The Haramain High-speed Railway designed by Foster and Partners is a major infrastructure project for the Kingdom of Saudi Arabia, connecting the cities of Makkah, Madinah, Jeddah and the developing King Abdullah Economic City (KAEC). The stations, which have been designed by a Foster + Partners and Buro Happold joint venture, with local architect, Dar Al Riyadh, are conceived as gateways to each city, filled with places to meet, shop, eat and shelter from the sun. Altogether, the large, flexible stations will cover an area more than 30 times the size of London’s Trafalgar Square and will accommodate an anticipated 60 million passengers by 2012 – approximately six times the number of passengers that take the Eurostar from St Pancras each year. This is expected to increase to 135 million passengers by 2042.
The modular approach to the stations’ design is complemented by variations in colour, which signify the four cities while remaining emblematic of the HHR system. The terminal stations of Medina and Makkah are characterised by a rich colour palette: Makkah Station references the gold leaf of the decorated Kab’ah and the city’s significance as a holy site, while Madinah Station’s vivid green colour draws inspiration from the Mosque of the Prophet. Jeddah Station features a shade of purple which has a particular resonance with the city and KAEC’s station is a futuristic blue and silver, representative of its role as a modern new city. Drawing on Islamic architecture, the design concept takes the traditional gateway arch form as the basis for its roof design. The design, common to all stations, features a sequence of 25-metre-high arches rising from the concourse, complemented by smaller 9-metre-high arches at platform level. Supported by freestanding structural trees, repeated on a 27-metre square grid, the arches connect to form a flexible vaulted roof.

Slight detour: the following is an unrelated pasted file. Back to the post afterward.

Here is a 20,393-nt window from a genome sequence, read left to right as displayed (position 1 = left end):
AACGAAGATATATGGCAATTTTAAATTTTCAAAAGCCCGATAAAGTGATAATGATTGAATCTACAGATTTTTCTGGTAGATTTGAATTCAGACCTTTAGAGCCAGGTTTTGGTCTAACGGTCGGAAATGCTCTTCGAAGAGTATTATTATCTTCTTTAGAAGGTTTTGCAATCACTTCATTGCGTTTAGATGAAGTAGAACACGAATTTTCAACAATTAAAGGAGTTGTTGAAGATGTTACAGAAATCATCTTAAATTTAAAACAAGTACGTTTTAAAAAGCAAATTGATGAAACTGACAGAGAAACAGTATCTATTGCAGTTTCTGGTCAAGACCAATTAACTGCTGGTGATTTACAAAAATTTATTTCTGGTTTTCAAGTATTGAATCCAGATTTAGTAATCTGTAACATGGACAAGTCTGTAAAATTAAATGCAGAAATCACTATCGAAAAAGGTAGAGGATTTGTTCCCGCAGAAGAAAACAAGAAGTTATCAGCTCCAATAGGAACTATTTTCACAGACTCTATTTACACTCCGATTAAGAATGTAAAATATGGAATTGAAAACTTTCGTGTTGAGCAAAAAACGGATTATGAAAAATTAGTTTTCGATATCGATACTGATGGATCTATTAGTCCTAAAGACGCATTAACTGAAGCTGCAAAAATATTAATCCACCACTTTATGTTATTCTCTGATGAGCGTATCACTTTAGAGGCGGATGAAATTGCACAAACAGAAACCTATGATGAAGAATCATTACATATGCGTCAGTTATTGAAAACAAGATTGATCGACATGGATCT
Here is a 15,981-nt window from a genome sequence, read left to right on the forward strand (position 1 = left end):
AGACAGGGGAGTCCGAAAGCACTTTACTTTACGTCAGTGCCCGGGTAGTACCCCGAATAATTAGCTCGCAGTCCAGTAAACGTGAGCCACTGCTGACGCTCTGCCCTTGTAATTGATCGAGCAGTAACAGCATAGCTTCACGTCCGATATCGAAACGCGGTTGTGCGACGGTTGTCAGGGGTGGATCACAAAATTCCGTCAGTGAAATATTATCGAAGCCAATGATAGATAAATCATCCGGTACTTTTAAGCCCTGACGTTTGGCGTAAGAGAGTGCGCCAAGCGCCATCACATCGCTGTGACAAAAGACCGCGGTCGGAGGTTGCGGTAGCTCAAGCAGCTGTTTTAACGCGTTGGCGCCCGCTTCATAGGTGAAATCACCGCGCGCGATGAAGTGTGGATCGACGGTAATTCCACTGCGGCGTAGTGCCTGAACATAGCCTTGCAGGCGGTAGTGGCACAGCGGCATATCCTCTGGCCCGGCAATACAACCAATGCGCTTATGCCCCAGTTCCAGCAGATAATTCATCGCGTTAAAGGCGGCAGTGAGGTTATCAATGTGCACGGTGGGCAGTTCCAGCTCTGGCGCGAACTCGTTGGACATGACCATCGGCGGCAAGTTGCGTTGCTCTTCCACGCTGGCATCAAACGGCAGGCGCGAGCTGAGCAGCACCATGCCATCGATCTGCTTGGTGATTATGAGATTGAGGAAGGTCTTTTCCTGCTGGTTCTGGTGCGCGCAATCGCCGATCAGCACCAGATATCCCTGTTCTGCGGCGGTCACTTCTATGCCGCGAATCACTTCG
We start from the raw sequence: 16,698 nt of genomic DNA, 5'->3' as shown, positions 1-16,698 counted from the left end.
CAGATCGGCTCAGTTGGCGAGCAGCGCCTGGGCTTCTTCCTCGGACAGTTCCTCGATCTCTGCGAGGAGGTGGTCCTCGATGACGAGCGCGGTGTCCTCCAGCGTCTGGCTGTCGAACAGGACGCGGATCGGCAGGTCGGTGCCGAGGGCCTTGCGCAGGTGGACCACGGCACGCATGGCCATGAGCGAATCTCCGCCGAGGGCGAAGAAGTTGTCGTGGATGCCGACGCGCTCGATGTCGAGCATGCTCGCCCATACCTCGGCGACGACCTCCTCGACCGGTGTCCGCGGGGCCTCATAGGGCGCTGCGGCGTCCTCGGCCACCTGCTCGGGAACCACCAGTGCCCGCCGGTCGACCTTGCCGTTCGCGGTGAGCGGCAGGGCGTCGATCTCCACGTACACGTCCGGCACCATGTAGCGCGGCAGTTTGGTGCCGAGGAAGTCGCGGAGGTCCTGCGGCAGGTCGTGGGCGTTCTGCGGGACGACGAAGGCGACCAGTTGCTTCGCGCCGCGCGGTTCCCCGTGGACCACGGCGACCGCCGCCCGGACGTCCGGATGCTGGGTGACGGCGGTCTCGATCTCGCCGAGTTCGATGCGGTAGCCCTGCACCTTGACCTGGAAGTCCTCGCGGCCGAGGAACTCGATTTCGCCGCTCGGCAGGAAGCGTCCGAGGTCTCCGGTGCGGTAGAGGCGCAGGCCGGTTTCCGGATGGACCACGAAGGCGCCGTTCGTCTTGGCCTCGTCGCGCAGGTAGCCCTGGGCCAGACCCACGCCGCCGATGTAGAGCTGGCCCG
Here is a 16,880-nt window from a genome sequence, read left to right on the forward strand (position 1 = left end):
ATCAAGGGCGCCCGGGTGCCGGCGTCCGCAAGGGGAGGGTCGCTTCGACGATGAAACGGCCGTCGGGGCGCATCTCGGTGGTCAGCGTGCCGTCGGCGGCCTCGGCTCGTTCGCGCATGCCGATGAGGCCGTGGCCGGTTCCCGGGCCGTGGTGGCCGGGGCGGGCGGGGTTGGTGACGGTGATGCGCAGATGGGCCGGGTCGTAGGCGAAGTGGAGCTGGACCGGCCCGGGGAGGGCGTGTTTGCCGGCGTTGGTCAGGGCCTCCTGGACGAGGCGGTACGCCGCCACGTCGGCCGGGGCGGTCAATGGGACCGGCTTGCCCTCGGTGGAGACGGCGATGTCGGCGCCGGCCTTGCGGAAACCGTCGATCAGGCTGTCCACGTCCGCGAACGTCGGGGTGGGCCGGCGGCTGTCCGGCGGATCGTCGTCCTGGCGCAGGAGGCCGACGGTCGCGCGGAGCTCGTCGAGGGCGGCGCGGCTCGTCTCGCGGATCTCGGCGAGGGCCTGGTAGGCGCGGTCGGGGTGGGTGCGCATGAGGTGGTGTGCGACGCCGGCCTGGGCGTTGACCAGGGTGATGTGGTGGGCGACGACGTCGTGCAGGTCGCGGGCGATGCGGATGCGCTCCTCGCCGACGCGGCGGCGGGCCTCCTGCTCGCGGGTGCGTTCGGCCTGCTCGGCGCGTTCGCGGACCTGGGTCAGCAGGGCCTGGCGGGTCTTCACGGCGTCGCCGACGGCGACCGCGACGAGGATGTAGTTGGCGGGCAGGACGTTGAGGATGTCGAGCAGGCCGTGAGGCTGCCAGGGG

By following the direction of the trains, the arrangement of spaces helps passengers navigate the stations intuitively, with few level changes and the interior spaces provide respite from the heat of the desert. Following the ‘kit-of-parts’ approach, each station has a combination of different facades according to their orientation – solid facades are used where visibility is not essential, in order to reduce solar gain. The glazed entrances to the concourse and the platforms are concealed behind a combination of external mashrabiya and the deep overhanging roof canopies, which provide additional shade. Each station is oriented according to the path of the sun, turning from Madinah Station, which faces east, to north-facing Makkah Station. Their changing position is articulated through openings in the roof, through which light tubes draw daylight down to the concourse level and animate the space. At night, spotlights between the perforations give the impression of stars in a night sky. Spherical chandeliers, suspended between the arches, provide focused lighting, mediating between the scale of the roof and concourse level and accentuating the rhythm of the structure.